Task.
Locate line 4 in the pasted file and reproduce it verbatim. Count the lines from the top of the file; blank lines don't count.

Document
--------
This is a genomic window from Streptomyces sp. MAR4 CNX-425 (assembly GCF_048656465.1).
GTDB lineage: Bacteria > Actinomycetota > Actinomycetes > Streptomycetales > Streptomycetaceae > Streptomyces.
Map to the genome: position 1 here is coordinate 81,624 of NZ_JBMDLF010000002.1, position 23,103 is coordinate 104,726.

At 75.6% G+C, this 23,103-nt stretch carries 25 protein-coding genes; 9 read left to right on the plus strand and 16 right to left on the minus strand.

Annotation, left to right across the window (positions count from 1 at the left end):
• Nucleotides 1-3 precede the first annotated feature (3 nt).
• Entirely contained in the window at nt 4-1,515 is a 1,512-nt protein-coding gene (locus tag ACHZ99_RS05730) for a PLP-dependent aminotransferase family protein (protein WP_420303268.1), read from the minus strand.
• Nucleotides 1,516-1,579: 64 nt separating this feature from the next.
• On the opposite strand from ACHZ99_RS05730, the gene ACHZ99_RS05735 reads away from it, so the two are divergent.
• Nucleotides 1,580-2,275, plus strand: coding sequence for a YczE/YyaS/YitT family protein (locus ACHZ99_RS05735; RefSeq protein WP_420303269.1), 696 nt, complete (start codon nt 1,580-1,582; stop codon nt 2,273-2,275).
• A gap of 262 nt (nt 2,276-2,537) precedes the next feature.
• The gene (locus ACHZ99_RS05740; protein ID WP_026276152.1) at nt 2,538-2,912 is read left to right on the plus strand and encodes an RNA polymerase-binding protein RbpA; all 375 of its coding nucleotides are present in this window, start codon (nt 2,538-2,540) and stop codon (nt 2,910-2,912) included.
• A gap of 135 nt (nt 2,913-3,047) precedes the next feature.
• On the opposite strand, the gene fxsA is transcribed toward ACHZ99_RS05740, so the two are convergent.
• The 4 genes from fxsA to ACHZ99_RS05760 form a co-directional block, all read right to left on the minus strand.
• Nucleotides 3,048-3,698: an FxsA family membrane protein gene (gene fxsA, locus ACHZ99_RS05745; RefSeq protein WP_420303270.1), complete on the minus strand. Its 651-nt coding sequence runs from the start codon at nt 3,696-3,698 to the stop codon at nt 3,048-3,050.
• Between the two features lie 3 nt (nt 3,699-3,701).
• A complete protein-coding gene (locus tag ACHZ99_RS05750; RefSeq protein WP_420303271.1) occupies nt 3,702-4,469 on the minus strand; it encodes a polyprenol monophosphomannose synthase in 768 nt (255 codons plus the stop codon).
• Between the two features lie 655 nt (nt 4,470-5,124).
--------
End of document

At 75.6% G+C, this 23,103-nt stretch carries 25 protein-coding genes; 9 read left to right on the plus strand and 16 right to left on the minus strand.